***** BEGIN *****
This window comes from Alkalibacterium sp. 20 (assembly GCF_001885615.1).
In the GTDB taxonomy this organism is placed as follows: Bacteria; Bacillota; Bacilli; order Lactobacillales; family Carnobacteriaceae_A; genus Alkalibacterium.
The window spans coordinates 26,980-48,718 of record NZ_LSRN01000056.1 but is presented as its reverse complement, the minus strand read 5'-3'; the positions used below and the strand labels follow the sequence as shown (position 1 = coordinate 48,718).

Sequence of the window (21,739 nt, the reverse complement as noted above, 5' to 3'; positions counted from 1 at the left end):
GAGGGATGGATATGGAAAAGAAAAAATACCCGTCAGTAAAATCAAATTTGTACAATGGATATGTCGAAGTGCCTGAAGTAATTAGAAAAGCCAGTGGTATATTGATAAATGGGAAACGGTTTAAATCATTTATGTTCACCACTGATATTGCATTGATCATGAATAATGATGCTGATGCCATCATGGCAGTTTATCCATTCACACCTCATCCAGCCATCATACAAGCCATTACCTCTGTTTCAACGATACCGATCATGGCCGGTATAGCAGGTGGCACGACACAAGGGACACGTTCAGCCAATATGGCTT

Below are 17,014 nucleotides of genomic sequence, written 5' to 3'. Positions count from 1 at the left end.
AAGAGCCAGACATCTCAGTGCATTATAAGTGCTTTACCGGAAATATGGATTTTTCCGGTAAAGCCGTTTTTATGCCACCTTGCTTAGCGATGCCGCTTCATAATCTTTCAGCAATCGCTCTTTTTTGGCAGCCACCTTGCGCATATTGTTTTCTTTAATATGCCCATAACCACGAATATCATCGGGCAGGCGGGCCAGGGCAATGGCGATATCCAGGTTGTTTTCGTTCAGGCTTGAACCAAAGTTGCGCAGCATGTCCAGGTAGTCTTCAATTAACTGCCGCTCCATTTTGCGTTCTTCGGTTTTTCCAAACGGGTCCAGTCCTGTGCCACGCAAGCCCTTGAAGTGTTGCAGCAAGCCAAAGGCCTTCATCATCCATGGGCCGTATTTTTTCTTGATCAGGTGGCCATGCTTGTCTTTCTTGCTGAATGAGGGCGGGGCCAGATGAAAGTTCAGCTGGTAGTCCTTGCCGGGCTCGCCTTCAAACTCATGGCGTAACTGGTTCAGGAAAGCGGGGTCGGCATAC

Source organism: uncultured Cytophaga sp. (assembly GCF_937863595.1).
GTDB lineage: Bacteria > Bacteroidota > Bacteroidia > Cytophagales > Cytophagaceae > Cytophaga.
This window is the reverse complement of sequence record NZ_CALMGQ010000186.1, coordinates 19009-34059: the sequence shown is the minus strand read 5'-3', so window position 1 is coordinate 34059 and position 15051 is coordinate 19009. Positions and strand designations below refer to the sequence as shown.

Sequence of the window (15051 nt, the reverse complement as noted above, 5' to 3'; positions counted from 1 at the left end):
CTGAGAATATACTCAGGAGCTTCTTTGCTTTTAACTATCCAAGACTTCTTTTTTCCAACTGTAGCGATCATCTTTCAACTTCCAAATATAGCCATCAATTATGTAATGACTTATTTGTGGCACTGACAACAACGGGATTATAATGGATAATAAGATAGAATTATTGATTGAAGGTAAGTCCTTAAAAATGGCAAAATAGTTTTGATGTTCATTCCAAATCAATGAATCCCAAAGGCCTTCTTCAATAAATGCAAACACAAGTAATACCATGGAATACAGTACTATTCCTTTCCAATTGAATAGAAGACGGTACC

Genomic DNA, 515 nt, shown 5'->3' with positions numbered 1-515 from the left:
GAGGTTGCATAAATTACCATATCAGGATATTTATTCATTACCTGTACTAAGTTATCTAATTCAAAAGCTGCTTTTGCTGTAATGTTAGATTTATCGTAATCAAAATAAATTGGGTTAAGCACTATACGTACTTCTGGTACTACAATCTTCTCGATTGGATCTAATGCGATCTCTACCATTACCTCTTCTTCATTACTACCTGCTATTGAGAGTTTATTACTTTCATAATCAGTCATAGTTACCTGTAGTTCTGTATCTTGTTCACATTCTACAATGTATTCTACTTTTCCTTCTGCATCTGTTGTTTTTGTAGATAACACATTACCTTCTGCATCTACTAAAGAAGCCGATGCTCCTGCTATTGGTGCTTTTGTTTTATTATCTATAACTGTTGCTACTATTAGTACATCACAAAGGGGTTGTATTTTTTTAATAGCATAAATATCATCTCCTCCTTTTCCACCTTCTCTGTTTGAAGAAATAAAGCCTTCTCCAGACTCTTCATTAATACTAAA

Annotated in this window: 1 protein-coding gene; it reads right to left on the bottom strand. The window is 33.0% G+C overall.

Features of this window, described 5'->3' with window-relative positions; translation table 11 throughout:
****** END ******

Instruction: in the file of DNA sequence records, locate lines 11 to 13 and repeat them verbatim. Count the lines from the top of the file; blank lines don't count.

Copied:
Sequence of the window (15051 nt, the reverse complement as noted above, 5' to 3'; positions counted from 1 at the left end):
CTGAGAATATACTCAGGAGCTTCTTTGCTTTTAACTATCCAAGACTTCTTTTTTCCAACTGTAGCGATCATCTTTCAACTTCCAAATATAGCCATCAATTATGTAATGACTTATTTGTGGCACTGACAACAACGGGATTATAATGGATAATAAGATAGAATTATTGATTGAAGGTAAGTCCTTAAAAATGGCAAAATAGTTTTGATGTTCATTCCAAATCAATGAATCCCAAAGGCCTTCTTCAATAAATGCAAACACAAGTAATACCATGGAATACAGTACTATTCCTTTCCAATTGAATAGAAGACGGTACC

Genomic DNA, 515 nt, shown 5'->3' with positions numbered 1-515 from the left: